The 1980 Nobel Peace Prize laureate has urged President Barack Obama to reschedule his planned visit to Argentina, saying the date marks the anniversary of a U.S. backed coup that ushered in an era of “persecution, torture, death, and disappearances.”
Adolfo Pérez Esquivel, born in Buenos Aires in 1931, won the prize for years of human rights activism in the face of state repression.
The problem isn’t the visit in and of itself, Esquivel told the Associated Press, but rather the date of Obama’s visit.
On March 24, 1976, a military coup, with U.S. backing, ousted President Isabel Peron. From then until 1983, the regime’s Dirty War left some 30,000 people suspected as being leftists “disappeared.” The day is now celebrated in the country as a national Day of Memory for Truth and Justice.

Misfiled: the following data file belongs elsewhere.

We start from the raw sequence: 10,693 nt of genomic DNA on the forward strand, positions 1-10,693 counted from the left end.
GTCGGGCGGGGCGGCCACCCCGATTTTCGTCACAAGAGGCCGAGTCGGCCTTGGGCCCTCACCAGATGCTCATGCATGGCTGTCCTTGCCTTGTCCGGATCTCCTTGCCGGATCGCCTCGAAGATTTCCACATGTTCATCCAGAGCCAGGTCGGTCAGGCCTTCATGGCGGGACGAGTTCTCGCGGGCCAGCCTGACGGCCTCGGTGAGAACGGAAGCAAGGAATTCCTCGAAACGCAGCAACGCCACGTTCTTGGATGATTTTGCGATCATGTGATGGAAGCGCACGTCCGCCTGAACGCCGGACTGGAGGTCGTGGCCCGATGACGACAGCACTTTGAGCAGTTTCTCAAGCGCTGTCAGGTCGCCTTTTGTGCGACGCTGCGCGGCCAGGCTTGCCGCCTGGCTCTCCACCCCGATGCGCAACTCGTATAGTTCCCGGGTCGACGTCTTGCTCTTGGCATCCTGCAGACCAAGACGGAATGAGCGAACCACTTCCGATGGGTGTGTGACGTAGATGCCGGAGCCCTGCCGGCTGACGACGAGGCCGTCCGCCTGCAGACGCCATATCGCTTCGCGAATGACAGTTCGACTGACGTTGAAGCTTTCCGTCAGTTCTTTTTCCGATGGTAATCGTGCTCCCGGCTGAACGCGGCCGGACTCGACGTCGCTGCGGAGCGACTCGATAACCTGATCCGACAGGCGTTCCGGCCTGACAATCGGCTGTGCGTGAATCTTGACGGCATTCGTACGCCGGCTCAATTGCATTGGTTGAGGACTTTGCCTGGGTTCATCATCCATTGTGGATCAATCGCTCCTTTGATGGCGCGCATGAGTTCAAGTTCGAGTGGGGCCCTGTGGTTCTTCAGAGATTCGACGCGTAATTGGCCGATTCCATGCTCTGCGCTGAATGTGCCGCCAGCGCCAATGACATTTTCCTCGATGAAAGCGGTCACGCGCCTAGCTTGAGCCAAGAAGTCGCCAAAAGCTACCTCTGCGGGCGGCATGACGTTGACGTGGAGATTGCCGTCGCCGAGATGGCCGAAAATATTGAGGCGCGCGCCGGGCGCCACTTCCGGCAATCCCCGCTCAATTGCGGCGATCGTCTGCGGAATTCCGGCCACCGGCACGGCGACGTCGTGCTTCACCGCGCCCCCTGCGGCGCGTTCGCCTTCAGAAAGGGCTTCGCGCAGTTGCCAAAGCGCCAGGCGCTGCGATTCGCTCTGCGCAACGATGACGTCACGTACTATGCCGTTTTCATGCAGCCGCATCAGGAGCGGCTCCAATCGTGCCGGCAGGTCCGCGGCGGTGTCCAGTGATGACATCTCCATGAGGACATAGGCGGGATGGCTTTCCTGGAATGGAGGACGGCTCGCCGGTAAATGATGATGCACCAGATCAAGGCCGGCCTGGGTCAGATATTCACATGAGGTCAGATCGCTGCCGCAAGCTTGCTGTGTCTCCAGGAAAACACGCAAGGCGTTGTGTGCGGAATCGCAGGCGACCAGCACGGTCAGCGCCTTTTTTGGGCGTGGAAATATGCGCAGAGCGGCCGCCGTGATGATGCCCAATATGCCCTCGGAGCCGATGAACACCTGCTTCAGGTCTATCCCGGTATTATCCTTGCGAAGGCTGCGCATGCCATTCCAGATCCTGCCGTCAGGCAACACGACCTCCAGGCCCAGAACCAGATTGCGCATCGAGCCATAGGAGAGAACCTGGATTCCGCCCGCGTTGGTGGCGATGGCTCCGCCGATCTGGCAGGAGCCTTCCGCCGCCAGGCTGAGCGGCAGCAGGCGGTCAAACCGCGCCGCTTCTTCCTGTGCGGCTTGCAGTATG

“I’m a survivor of that era, of the flights of death, of the torture, of the prisons, of the exiles,” Esquivel told AP. “And when you analyze the situation in depth, the United States was responsible for the coups in Latin America.”
As Kevin Young previously wrote at NACLA:
SCROLL TO CONTINUE WITH CONTENT